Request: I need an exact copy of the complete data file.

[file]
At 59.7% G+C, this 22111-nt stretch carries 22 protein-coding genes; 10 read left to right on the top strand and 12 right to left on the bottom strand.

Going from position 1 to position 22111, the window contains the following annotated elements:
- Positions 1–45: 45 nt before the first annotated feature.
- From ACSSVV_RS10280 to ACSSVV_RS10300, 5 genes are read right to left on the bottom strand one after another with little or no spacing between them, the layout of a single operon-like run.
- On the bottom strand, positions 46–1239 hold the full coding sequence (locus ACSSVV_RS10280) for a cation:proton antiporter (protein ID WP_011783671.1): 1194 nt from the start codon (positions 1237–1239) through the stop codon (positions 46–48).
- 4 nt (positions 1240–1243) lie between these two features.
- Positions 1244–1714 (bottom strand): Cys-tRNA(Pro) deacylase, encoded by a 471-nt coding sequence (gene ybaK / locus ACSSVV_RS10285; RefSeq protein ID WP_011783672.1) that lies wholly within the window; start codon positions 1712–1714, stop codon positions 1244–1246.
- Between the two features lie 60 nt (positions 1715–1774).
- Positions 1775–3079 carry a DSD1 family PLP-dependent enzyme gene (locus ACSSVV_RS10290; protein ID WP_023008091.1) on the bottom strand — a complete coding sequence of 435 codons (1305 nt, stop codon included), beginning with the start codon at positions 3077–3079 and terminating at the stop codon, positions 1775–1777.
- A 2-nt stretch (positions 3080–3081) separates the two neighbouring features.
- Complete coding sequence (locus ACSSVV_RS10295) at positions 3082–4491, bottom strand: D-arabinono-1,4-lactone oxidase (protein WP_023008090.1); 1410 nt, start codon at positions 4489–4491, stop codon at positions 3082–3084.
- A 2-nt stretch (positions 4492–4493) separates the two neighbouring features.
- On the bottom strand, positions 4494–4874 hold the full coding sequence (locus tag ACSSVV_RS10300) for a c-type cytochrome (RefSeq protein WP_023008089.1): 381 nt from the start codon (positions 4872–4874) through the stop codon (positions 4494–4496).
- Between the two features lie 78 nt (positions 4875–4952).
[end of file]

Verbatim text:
At 59.7% G+C, this 22111-nt stretch carries 22 protein-coding genes; 10 read left to right on the top strand and 12 right to left on the bottom strand.

Going from position 1 to position 22111, the window contains the following annotated elements:
- Positions 1–45: 45 nt before the first annotated feature.
- From ACSSVV_RS10280 to ACSSVV_RS10300, 5 genes are read right to left on the bottom strand one after another with little or no spacing between them, the layout of a single operon-like run.
- On the bottom strand, positions 46–1239 hold the full coding sequence (locus ACSSVV_RS10280) for a cation:proton antiporter (protein ID WP_011783671.1): 1194 nt from the start codon (positions 1237–1239) through the stop codon (positions 46–48).
- 4 nt (positions 1240–1243) lie between these two features.
- Positions 1244–1714 (bottom strand): Cys-tRNA(Pro) deacylase, encoded by a 471-nt coding sequence (gene ybaK / locus ACSSVV_RS10285; RefSeq protein ID WP_011783672.1) that lies wholly within the window; start codon positions 1712–1714, stop codon positions 1244–1246.
- Between the two features lie 60 nt (positions 1715–1774).
- Positions 1775–3079 carry a DSD1 family PLP-dependent enzyme gene (locus ACSSVV_RS10290; protein ID WP_023008091.1) on the bottom strand — a complete coding sequence of 435 codons (1305 nt, stop codon included), beginning with the start codon at positions 3077–3079 and terminating at the stop codon, positions 1775–1777.
- A 2-nt stretch (positions 3080–3081) separates the two neighbouring features.
- Complete coding sequence (locus ACSSVV_RS10295) at positions 3082–4491, bottom strand: D-arabinono-1,4-lactone oxidase (protein WP_023008090.1); 1410 nt, start codon at positions 4489–4491, stop codon at positions 3082–3084.
- A 2-nt stretch (positions 4492–4493) separates the two neighbouring features.
- On the bottom strand, positions 4494–4874 hold the full coding sequence (locus tag ACSSVV_RS10300) for a c-type cytochrome (RefSeq protein WP_023008089.1): 381 nt from the start codon (positions 4872–4874) through the stop codon (positions 4494–4496).
- Between the two features lie 78 nt (positions 4875–4952).